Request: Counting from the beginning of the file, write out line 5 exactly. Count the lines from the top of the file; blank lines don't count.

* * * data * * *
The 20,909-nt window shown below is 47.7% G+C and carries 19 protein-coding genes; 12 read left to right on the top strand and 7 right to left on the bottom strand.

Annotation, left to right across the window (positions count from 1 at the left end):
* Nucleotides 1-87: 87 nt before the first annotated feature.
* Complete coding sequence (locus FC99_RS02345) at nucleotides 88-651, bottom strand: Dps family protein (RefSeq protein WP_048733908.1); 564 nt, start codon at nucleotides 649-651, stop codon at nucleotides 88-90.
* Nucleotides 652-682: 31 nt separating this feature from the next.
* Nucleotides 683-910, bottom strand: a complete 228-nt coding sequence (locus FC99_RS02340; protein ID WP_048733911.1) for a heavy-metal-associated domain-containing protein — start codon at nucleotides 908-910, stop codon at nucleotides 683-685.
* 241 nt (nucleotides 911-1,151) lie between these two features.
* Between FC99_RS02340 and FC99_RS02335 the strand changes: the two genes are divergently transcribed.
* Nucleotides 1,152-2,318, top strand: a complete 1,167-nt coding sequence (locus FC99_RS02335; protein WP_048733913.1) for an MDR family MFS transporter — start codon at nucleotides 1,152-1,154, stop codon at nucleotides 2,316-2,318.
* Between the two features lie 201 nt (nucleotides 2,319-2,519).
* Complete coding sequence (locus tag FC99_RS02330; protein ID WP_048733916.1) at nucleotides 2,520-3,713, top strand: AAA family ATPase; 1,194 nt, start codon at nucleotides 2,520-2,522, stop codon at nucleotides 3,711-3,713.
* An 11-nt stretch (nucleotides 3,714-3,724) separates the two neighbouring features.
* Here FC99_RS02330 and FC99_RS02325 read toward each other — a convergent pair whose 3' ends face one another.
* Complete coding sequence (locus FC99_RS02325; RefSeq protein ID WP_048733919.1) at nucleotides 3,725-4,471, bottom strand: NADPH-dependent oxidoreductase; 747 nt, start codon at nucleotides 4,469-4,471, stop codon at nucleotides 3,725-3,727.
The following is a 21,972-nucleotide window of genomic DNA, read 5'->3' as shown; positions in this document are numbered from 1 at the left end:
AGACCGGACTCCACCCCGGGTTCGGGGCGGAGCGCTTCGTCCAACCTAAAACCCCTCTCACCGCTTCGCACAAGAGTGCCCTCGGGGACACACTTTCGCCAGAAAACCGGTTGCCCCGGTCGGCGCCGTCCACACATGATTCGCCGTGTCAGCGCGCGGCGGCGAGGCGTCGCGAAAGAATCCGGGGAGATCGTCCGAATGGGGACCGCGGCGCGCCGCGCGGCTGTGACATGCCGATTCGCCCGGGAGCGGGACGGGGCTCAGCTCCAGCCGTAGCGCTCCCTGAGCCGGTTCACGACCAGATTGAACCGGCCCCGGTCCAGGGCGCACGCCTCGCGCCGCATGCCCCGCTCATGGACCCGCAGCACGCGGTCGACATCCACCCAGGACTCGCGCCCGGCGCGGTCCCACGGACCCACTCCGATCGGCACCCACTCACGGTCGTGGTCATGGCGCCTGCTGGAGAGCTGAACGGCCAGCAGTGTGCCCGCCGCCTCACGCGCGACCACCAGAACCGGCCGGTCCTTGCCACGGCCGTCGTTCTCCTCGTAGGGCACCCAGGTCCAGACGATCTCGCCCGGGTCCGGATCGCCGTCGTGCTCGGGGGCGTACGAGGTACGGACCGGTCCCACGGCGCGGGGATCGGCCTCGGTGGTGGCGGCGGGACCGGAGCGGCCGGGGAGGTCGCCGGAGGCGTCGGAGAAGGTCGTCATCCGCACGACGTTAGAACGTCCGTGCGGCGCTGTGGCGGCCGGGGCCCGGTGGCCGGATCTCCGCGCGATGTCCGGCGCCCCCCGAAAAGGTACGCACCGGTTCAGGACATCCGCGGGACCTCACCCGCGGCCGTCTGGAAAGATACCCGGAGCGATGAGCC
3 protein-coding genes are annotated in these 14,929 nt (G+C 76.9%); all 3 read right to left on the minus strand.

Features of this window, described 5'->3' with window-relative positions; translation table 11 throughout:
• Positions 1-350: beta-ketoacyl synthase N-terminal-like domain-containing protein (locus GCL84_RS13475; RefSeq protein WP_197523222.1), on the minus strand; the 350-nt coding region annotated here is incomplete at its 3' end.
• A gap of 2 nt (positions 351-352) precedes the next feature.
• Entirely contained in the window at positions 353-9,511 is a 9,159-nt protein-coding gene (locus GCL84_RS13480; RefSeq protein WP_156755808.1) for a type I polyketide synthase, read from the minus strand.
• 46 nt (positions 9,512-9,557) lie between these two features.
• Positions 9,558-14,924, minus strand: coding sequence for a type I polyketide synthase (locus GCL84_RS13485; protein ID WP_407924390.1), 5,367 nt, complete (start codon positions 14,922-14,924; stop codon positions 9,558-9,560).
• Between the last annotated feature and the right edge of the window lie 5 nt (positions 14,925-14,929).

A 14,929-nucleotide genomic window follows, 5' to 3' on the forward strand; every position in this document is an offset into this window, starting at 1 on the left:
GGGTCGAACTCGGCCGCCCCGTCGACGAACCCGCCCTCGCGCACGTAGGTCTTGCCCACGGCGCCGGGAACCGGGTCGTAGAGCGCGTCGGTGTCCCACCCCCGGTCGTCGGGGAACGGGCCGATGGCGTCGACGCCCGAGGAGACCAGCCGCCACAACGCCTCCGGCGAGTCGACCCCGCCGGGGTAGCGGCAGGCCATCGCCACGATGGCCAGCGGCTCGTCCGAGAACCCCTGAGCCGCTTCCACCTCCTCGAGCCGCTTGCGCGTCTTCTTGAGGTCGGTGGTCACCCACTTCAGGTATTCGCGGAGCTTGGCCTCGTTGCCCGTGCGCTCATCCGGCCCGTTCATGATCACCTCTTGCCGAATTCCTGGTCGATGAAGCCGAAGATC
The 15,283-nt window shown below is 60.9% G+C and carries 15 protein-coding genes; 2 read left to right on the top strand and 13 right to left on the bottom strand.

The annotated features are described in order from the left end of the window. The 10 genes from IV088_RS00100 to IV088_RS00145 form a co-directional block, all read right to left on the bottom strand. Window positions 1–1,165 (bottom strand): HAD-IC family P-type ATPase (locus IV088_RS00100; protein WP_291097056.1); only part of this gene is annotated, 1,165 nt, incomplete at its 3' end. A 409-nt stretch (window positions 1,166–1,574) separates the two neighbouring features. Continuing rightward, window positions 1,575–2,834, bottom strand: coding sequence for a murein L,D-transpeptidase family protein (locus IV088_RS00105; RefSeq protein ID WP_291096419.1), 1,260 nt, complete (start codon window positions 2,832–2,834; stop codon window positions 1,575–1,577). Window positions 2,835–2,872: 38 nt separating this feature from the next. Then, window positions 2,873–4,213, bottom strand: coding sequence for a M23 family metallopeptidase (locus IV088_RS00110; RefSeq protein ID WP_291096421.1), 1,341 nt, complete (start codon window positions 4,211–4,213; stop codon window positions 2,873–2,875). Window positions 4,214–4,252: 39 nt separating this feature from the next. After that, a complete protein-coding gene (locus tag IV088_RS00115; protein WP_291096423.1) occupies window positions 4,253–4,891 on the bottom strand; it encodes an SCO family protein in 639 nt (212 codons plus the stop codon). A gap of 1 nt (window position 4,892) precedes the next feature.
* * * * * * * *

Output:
* Nucleotides 652-682: 31 nt separating this feature from the next.